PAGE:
And once the regulations have been framed, the actions which are taken in specific cases...what can I say about the government interfering with me, even I can’t interfere with my investigation officers, I can't interfere with my adjudication officers, I can't interfere with my whole-time members. You'll be surprised that many orders that are passed by SEBI, I come to know of them once they have been put on the website. That is the level of independence given to our officers. So it's a wrong notion that the government of the day interferes in our work.
So the challenge you were talking of – about how the government interface has been – my opinion is that the government interface has been very, very positive. It has only helped in the strengthening the working of the SEBI.
Let me give you an example. The law of SEBI which was amended in 2014, has prescribed that the monetary penalty which will be imposed by adjudication officers, they have no discretion in that. So we said, ‘look this is not going to work out. There are accentuating circumstances where it has to be done.’ So the law was amended in 2014, and it said that based on certain criteria in the amended law, the officers can exercise their discretion. But there has been a case in the Supreme Court where the court has held that these amendments are prospective. So they can’t be applied retrospectively. The problem is that 80-85 percent of the cases we have on our hands today are prior to 2014. We have been urging the government to pass an amendment and issue a clarification that this also applies to retrospective cases. The government may have its own compulsions, and fine, they are not able to do it. But because of that, the adjudication process has been suffering. That is the point I'm making.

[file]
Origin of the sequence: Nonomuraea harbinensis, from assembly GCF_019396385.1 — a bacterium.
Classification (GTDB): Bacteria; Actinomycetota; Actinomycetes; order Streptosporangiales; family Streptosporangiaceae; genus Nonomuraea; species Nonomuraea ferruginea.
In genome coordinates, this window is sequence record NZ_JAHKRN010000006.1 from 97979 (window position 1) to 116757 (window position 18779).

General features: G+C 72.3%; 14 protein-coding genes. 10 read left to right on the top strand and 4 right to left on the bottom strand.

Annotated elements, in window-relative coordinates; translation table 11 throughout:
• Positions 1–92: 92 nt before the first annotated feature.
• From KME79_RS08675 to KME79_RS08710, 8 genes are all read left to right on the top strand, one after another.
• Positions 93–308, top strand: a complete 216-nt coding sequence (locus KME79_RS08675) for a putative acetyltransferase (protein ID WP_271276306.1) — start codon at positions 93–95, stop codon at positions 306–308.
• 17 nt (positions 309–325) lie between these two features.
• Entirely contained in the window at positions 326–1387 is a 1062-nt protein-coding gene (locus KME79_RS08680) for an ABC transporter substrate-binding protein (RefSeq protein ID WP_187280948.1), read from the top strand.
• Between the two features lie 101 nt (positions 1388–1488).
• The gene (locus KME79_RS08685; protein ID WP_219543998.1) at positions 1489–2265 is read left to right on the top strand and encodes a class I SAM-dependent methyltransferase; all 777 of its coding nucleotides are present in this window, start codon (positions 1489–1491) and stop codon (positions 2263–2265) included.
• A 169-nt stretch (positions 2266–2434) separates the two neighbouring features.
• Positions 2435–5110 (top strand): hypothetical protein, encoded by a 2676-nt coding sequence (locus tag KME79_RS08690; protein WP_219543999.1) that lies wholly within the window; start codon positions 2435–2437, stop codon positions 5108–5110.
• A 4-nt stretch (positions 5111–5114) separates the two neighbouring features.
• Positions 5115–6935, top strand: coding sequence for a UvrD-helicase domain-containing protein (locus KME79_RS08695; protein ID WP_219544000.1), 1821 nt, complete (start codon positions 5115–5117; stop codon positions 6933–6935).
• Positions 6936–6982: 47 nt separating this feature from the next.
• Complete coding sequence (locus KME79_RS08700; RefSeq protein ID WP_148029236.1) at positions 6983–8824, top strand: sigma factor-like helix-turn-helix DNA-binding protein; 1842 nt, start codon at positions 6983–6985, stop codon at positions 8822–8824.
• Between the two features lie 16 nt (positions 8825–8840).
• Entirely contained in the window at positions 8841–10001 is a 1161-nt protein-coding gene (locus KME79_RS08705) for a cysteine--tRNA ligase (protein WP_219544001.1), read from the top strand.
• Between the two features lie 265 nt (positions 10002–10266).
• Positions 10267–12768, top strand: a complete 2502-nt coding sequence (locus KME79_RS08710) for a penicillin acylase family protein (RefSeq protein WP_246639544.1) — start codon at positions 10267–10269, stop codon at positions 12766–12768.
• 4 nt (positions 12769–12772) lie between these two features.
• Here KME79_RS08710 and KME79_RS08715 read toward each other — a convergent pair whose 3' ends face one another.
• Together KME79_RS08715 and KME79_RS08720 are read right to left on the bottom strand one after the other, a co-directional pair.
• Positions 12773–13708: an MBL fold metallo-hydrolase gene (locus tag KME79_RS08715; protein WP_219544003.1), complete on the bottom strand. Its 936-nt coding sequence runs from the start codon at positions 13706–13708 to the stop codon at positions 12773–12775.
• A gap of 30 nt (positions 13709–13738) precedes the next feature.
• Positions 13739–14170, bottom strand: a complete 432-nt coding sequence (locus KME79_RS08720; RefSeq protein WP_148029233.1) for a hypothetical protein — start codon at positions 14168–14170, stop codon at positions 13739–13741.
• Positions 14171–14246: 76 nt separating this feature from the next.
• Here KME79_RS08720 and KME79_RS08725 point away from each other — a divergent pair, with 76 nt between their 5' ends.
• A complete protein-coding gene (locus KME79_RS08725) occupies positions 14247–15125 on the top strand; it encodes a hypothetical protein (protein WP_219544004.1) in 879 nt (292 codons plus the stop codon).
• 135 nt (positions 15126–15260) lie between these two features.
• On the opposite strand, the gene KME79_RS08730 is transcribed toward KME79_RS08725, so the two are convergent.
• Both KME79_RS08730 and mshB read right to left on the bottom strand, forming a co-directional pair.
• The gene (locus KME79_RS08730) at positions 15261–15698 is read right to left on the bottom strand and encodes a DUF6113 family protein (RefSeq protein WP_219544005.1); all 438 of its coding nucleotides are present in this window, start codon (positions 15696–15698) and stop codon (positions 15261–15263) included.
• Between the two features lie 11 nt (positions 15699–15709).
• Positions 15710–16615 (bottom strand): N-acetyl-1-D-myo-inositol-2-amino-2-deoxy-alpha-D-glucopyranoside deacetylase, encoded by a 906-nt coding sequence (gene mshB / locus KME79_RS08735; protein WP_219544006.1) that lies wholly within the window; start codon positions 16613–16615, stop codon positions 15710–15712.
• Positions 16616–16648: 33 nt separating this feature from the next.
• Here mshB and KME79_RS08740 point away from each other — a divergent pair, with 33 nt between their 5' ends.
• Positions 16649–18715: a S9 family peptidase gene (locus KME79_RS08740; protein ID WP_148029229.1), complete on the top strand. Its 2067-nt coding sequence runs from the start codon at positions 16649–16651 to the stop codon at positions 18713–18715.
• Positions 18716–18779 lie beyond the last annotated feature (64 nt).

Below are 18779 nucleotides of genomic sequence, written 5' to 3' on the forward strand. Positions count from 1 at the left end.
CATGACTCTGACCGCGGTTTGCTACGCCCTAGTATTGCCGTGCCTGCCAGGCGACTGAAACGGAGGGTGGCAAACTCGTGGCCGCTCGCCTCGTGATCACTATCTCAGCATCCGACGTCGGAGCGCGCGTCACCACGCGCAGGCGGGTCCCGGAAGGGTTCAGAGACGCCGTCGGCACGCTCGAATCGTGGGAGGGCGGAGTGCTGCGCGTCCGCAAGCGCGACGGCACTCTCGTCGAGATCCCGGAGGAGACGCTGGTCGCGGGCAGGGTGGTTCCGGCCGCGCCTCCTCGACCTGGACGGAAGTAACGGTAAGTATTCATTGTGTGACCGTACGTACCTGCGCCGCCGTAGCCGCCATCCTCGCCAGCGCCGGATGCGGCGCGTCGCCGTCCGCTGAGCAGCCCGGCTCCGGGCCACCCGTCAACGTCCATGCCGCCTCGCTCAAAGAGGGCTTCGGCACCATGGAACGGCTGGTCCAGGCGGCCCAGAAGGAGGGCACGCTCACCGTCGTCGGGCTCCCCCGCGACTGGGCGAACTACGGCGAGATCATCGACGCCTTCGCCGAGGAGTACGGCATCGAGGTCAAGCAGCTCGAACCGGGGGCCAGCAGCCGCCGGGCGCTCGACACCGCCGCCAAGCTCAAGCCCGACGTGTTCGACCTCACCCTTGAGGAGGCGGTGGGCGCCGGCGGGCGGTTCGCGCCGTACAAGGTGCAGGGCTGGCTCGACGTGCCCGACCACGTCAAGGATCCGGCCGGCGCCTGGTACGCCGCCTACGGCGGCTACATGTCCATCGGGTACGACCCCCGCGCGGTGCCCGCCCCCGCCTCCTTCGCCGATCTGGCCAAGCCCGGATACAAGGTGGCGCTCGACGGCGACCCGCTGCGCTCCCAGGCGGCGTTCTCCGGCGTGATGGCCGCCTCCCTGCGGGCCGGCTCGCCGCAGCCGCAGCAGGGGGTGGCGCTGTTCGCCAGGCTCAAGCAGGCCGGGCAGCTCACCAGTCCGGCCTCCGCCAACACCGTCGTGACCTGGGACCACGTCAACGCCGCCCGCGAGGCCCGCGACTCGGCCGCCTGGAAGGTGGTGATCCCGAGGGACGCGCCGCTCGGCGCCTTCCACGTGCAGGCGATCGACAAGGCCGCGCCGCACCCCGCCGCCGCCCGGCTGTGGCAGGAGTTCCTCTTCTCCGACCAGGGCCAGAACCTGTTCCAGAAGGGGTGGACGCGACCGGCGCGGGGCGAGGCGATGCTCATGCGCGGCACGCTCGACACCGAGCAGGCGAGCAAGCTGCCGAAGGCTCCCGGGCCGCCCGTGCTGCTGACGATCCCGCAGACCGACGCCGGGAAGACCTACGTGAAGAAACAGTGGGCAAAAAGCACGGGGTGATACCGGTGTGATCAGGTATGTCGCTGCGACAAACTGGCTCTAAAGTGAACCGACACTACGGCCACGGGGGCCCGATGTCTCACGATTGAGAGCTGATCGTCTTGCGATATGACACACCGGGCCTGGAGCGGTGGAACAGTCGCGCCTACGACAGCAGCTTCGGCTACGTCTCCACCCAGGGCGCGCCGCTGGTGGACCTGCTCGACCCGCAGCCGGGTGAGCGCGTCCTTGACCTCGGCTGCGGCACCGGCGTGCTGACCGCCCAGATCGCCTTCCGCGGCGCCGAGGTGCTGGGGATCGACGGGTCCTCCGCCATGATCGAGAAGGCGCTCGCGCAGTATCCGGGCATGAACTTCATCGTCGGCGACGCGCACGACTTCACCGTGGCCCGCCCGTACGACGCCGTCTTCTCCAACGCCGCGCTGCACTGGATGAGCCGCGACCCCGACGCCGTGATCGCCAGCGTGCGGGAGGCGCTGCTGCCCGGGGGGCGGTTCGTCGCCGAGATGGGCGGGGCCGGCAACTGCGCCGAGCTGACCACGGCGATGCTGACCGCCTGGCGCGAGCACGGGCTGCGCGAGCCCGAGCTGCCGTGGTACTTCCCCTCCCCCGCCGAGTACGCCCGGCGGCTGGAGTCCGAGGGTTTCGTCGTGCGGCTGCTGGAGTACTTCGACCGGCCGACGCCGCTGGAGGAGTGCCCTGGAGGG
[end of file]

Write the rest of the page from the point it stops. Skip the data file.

The Independence Of Regulators